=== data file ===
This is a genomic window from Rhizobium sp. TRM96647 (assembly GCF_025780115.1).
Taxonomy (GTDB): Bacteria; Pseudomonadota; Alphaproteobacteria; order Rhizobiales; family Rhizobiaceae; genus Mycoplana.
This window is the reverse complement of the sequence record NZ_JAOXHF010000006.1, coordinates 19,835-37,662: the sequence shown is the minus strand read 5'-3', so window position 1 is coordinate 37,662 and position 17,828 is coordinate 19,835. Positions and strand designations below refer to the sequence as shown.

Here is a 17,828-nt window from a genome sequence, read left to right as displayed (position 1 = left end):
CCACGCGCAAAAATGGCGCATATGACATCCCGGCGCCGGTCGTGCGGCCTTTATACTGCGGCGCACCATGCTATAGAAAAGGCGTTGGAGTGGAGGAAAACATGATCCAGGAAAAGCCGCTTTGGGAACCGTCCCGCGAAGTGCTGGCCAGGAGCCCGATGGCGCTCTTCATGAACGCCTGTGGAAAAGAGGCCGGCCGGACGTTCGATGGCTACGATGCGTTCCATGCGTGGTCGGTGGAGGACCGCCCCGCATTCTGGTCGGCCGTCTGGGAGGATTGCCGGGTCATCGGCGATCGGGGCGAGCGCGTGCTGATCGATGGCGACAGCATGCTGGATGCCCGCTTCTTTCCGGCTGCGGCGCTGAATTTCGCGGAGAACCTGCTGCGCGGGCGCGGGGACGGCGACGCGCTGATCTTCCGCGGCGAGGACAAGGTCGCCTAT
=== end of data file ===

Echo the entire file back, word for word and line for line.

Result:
This is a genomic window from Rhizobium sp. TRM96647 (assembly GCF_025780115.1).
Taxonomy (GTDB): Bacteria; Pseudomonadota; Alphaproteobacteria; order Rhizobiales; family Rhizobiaceae; genus Mycoplana.
This window is the reverse complement of the sequence record NZ_JAOXHF010000006.1, coordinates 19,835-37,662: the sequence shown is the minus strand read 5'-3', so window position 1 is coordinate 37,662 and position 17,828 is coordinate 19,835. Positions and strand designations below refer to the sequence as shown.

Here is a 17,828-nt window from a genome sequence, read left to right as displayed (position 1 = left end):
CCACGCGCAAAAATGGCGCATATGACATCCCGGCGCCGGTCGTGCGGCCTTTATACTGCGGCGCACCATGCTATAGAAAAGGCGTTGGAGTGGAGGAAAACATGATCCAGGAAAAGCCGCTTTGGGAACCGTCCCGCGAAGTGCTGGCCAGGAGCCCGATGGCGCTCTTCATGAACGCCTGTGGAAAAGAGGCCGGCCGGACGTTCGATGGCTACGATGCGTTCCATGCGTGGTCGGTGGAGGACCGCCCCGCATTCTGGTCGGCCGTCTGGGAGGATTGCCGGGTCATCGGCGATCGGGGCGAGCGCGTGCTGATCGATGGCGACAGCATGCTGGATGCCCGCTTCTTTCCGGCTGCGGCGCTGAATTTCGCGGAGAACCTGCTGCGCGGGCGCGGGGACGGCGACGCGCTGATCTTCCGCGGCGAGGACAAGGTCGCCTAT